While much of the recent news about Wi-Fi is around the new 6GHz standard, another specification has recently been released that has the potential to have a big impact in the Internet of Things (IoT) world. This is the 802.11ah specification or Wi-Fi HaLow. Released by the Wi-Fi Alliance in 2017, it is best described as “sub-GHz long-range Wi-Fi”.
The original Wi-Fi as well as many other popular radio protocols (802.15.4, ZigBee, Bluetooth) operate in the 2.4GHz band (2.400 to 2.4835GHz) because the requirements for operating in that band are standardized around the globe. This means that a company can make one product and sell it all over the world. It may have to be tested in each country, but if it passes in one then it will pass in the others because the rules are all the same. The downside of this band is that as the frequency gets higher, the range gets shorter.
For better range, operating in a band below 1GHz is preferable. But there is no single harmonized frequency band for global operation. There are two bands that allow these kinds of transmissions that cover most of the countries. First is the 900MHz / 915MHz band (902-928MHz) that is allowed in North, South and Central America. Australia and New Zealand support most of this band. The other band is the 868MHz band (863 to 870MHz). This is defined by the European Union and is supported by virtually all of Europe and most Middle Eastern countries that have a national spectrum plan.
Wi-Fi HaLow takes the features that have made Wi-Fi one of the most successful wireless protocols and brings it into these lower frequency bands. It fills a gap by offering much better range than Bluetooth and IEEE 802.15.4 radios while offering much better data throughput than protocols like ZigBee, Thread and LoRa. The radios have a higher peak power usage, but a much shorter on time. So total energy usage is lower than other LPWAN protocols.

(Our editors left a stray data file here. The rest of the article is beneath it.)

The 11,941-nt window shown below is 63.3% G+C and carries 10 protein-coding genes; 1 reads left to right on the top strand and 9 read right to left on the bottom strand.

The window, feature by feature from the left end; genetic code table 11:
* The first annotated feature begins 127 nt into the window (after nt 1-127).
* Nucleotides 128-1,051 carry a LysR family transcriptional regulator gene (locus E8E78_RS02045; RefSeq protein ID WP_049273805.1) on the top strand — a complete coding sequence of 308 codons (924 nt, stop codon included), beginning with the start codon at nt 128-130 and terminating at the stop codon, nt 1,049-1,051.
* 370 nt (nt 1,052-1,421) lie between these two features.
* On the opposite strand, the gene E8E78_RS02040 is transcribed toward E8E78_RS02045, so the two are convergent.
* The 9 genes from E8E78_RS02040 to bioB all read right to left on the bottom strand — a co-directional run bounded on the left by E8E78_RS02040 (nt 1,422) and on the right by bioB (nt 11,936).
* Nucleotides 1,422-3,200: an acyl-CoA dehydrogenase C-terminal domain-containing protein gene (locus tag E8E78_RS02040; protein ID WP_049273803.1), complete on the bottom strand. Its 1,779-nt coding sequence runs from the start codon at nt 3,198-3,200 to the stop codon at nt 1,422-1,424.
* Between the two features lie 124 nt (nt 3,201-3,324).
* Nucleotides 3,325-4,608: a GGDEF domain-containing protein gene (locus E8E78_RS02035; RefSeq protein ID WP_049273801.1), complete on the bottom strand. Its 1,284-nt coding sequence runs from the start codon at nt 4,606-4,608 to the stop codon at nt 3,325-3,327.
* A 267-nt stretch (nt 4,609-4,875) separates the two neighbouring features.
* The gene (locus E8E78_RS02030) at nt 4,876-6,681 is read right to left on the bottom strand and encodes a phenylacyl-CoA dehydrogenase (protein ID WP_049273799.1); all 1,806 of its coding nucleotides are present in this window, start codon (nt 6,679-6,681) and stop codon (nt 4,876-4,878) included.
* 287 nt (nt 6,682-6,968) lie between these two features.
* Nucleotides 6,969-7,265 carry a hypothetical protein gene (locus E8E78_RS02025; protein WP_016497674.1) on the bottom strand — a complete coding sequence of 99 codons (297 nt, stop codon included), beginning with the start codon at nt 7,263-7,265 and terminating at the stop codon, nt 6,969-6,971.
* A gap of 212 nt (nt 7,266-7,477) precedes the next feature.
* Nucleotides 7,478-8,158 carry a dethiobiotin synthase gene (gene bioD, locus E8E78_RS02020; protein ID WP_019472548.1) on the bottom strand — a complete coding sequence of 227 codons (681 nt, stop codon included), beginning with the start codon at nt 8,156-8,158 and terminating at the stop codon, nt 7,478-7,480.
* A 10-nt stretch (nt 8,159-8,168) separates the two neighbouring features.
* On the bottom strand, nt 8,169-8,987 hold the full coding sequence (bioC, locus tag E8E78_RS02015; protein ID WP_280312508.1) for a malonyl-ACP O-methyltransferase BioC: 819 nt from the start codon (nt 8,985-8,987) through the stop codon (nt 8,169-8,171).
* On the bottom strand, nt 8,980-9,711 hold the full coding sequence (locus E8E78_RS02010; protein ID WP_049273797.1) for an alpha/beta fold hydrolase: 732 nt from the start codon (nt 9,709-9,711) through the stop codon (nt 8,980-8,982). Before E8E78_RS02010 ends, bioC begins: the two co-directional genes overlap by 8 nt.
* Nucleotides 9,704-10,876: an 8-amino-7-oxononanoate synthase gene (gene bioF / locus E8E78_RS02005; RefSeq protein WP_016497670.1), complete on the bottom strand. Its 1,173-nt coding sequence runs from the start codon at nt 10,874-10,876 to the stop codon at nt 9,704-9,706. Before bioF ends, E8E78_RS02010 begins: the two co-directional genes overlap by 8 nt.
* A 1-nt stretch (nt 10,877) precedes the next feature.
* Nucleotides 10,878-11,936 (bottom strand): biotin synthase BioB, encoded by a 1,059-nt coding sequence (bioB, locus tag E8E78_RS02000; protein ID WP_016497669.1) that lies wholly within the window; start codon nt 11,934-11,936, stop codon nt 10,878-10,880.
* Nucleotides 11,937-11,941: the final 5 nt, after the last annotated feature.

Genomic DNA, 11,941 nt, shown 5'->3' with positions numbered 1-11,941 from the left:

Wi-Fi HaLow fills a gap in the IoT radio options of medium range and high data rate.
When evaluating a radio solution for an application, there are some primary metrics that are considered: range, data throughput and power consumption / battery life / battery size, scalability / node count, ease of installation and operation, security, and cost. The articles available from the links at the end of this document go into some detail about each of these, so a summary is presented here.
Range and signal penetration is one of the first considerations for IoT radios. The actual range in a particular environment depends on several factors. Getting an apples-to-apples comparison of different systems without actually going into the field and testing them side-by-side is notoriously difficult. Most companies perform a calculation for “free space” operation using the Friis transmission equation. This includes the transmitter output power, receiver sensitivity, frequency of the signal and the antenna gains of the receiving and transmitting antennas. In addition to these factors, the environment plays a major role in system range. It is very difficult to generalize this impact. Anything between the two antennas will have an impact. Conductive objects like metal walls and equipment degrade the signal more than wood and sheetrock or trees and shrubs. Higher frequency transmissions have shorter range just by the physics or electromagnetic propagation, but also tend to interact with the environment more. Much more can be said about this, but that is another article.